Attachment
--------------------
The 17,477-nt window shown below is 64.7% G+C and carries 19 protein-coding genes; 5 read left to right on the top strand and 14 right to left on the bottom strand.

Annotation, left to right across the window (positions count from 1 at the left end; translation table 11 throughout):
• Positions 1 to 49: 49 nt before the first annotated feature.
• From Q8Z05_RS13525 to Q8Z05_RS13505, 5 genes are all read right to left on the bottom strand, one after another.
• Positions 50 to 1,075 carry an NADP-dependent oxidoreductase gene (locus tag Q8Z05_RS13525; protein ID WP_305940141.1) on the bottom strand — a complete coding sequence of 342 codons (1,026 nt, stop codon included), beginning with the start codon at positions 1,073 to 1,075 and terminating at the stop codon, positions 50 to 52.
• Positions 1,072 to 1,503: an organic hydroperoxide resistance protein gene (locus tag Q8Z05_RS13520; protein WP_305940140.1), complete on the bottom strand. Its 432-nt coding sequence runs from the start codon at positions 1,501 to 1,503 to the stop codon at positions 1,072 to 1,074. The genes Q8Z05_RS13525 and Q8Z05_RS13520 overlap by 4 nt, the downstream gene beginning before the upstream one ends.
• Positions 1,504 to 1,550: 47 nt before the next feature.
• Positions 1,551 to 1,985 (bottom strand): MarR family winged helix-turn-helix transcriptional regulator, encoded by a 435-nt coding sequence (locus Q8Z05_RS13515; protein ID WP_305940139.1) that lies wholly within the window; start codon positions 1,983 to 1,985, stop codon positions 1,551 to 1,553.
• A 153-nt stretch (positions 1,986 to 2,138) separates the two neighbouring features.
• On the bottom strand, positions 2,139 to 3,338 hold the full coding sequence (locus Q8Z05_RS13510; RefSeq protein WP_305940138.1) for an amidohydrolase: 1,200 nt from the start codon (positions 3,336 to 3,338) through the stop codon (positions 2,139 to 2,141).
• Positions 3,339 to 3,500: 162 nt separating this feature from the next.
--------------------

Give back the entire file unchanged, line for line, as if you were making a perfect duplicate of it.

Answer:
The 17,477-nt window shown below is 64.7% G+C and carries 19 protein-coding genes; 5 read left to right on the top strand and 14 right to left on the bottom strand.

Annotation, left to right across the window (positions count from 1 at the left end; translation table 11 throughout):
• Positions 1 to 49: 49 nt before the first annotated feature.
• From Q8Z05_RS13525 to Q8Z05_RS13505, 5 genes are all read right to left on the bottom strand, one after another.
• Positions 50 to 1,075 carry an NADP-dependent oxidoreductase gene (locus tag Q8Z05_RS13525; protein ID WP_305940141.1) on the bottom strand — a complete coding sequence of 342 codons (1,026 nt, stop codon included), beginning with the start codon at positions 1,073 to 1,075 and terminating at the stop codon, positions 50 to 52.
• Positions 1,072 to 1,503: an organic hydroperoxide resistance protein gene (locus tag Q8Z05_RS13520; protein WP_305940140.1), complete on the bottom strand. Its 432-nt coding sequence runs from the start codon at positions 1,501 to 1,503 to the stop codon at positions 1,072 to 1,074. The genes Q8Z05_RS13525 and Q8Z05_RS13520 overlap by 4 nt, the downstream gene beginning before the upstream one ends.
• Positions 1,504 to 1,550: 47 nt before the next feature.
• Positions 1,551 to 1,985 (bottom strand): MarR family winged helix-turn-helix transcriptional regulator, encoded by a 435-nt coding sequence (locus Q8Z05_RS13515; protein ID WP_305940139.1) that lies wholly within the window; start codon positions 1,983 to 1,985, stop codon positions 1,551 to 1,553.
• A 153-nt stretch (positions 1,986 to 2,138) separates the two neighbouring features.
• On the bottom strand, positions 2,139 to 3,338 hold the full coding sequence (locus Q8Z05_RS13510; RefSeq protein WP_305940138.1) for an amidohydrolase: 1,200 nt from the start codon (positions 3,336 to 3,338) through the stop codon (positions 2,139 to 2,141).
• Positions 3,339 to 3,500: 162 nt separating this feature from the next.